Reaction: Texas secures two-seed in NCAA Tournament


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After a very impressive regular season that resulted in a 23-8 record and 12-6 in conference, Texas went out and put the icing on the cake by winning the Big XII Tournament, where they blew out Kansas, 76-56, in Kansas City. This Texas team had a high ceiling coming into the season, as well as some expectations; most had Texas anywhere in the 12-15 range in their preseason polls.

Texas has done what Texas teams seemingly never do: overachieve. They outperformed their preseason ranking by quite a bit, narrowly missing out on a 1-seed but having a super successful season despite the turmoil that happened in early December.

Rodney Terry’s reign has been a damned successful one, despite what many thought after that very first game where he was acting head coach, where the team nearly lost to Rice in overtime. It was panic mode across Longhorns basketball fandom; but the players?

The players never folded.

This is a legitimately great team with a lot of experience and maturity, a team full of guys that have sacrificed their egos for the good of others. Rodney Terry’s leadership has been palpable across the season, as he rallied this team beyond what many thought was possible. I don’t know that Beard would have had this team in better shape. It’s possible, sure, but Rodney Terry has been a fantastic motivator as well as a pretty clever Xs an Os guy.

This improbable season resulted in Texas’ achieving a 2-seed. Yes, I know. Everybody wanted a 1-seed, and Texas probably deserved to get one, but there is no reason to cry about it. Don’t be the Kansas Jayhawks affiliate account for Barstool Sports (starting a beef with them) and just whine all day long.

Let’s look at what Texas’ first couple of games could look like.

Rd. of 64: (15) Colgate. 

On Thursday, Texas takes on 15-seed Colgate in the first round of the NCAA Tournament in Des Moines, Iowa. Colgate is a team from the Patriot League, one that played excellent basketball all season long on both sides of the ball. Colgate is no joke – they can legitimately shoot the lights out. As a team, they’re hitting 40.8%. Yeah, as a team.

Colgate has four dudes hitting above 42.1% from beyond the arc. Oliver Lynch-Daniels shoots a blistering 50.3% (4.9 attempts) from three, while Ryan Moffat shoots 45.6% on 4.3 attempts. They also have Chandler Baker (43.4% on 2.2 attempts), Nicolas Louis-Jacque (42.1% on 1.2 takes per game), and Braeden Smith, who shoots 36.8% on 2.8 takes.

That’s a bit scary.

They averaged in the upper-70s in points per game at 76.5, and the engine to this offense is guard Tucker Richardson, who is the leading scorer (13.9 points/game) and leading assist man (5.8 dimes/game). He’s also like the one guy on this roster that isn’t an absolute sniper from deep. He used to be, averaging almost 37% last season, to this year’s 31.9%.

So even though his numbers aren’t great from deep, Texas will still have to fight over screens instead of playing drop because he could get hot. Texas will have to rely on its perimeter defense in this one to make sure they’re not upset bait in their first game as a 2-seed.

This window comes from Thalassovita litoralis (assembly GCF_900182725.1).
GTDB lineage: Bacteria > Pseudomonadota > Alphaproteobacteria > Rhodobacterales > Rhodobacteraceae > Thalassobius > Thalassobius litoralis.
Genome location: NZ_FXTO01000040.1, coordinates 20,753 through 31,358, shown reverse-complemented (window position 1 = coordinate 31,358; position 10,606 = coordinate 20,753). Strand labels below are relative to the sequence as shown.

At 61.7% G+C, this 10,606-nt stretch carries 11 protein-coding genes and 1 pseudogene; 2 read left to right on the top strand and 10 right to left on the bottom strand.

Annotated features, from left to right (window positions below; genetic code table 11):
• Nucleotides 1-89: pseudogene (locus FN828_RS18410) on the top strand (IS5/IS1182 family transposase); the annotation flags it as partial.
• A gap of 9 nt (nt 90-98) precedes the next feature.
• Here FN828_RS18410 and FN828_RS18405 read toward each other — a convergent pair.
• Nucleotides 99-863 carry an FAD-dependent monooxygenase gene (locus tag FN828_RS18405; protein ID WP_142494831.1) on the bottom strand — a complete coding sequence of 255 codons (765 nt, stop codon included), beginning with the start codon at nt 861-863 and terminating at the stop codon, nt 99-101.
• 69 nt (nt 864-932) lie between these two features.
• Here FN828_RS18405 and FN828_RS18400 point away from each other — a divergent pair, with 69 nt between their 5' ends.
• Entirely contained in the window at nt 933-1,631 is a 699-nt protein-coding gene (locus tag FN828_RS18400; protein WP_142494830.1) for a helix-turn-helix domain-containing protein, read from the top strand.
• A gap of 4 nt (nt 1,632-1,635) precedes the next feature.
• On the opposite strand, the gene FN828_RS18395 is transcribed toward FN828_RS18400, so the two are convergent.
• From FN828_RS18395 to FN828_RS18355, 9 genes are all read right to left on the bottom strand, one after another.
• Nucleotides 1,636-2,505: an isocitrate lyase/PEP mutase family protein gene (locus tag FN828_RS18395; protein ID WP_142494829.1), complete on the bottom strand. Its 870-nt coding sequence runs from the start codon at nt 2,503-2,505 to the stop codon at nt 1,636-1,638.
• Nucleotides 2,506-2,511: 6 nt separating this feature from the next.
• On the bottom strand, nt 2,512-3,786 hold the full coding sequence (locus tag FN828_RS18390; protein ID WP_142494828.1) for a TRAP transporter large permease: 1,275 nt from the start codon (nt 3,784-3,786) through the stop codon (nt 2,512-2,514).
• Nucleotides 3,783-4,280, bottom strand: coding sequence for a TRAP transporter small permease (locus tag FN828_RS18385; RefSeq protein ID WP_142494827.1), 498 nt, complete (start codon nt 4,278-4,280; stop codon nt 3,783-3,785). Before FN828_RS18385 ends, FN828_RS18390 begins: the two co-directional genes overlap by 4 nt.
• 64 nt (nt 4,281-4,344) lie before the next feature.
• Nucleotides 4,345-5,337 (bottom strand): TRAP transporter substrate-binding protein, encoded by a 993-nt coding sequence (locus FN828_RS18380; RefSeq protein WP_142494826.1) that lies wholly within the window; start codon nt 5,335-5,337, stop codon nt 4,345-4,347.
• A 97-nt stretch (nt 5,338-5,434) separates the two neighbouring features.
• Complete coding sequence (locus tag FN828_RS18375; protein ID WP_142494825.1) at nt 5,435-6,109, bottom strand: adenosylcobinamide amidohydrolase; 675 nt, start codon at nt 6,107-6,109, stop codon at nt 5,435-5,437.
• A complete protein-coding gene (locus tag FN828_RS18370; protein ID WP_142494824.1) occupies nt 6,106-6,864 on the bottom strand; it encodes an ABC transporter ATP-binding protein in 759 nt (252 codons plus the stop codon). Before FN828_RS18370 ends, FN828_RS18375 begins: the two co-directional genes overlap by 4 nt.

It’s happened before, but I don’t think this team lets it happen to them.

Rd. of 32: (7) Texas A&M / (10) Penn State 

In the second round, Texas would take on the winner of Texas A&M and Penn State, a 7/10 matchup that should be really interesting, as both teams have been playing better in the back half of the year.

Penn State, like Colgate, shoot the three very well, 12th in the nation at 38.7%. They’re also fifth in the nation in three-pointers made per game (10.5), and 13th in three-point attempts at 27.1/game.

Penn State’s biggest offensive issue is that they’re nearly dead last out of 366 teams in free-throw attempts and makes per game. They don’t attack the basket a ton, 319th in the country in two-point attempts per game at 30.1. For this reason, they also don’t rebound particularly well, as they are 362nd in offensive rebounds per game.

They just kill you from deep, basically, but as they live by the three, they also die by the three. Like the Colgate game, should Penn State upset Texas A&M, Texas will have to rely on its perimeter defense to stifle the onslaught of bombs from the Nittany Lions guards.

If Texas takes on rival Texas A&M in the Round of 32, they will have a different set of issues to worry about. A&M is a more physical team than Penn State is inside, as they are a really good offensive rebounding squad, where they rank 30th with 12.2/game. As we all know, this is Texas’ kryptonite. When they get out-rebounded, they generally lose.

The Aggies are also the best team in the nation at getting to the FT line and hitting foul shots, where they lead the nation in both categories (19.2 makes and 25.3 FT attempted). This would require a little finesse from Texas on the defensive end, because A&M is trying to get into the bonus early. The Big XII is such a brutal brand of basketball that teams from this conference will probably have to lay off on some of the physicality that other leagues’ refs might call, so that is an advantage for A&M.

Those are both scary problems to deal with, but Texas is better than A&M in so many areas – they shoot better from outside, they take better care of the ball, they’re bigger than A&M, and have way more tournament experience across their players than A&M does. While it wouldn’t surprise me to see A&M jump out to a lead in the first half, I think Texas will just eventually overpower them with superior players.

This is an Elite Eight team.


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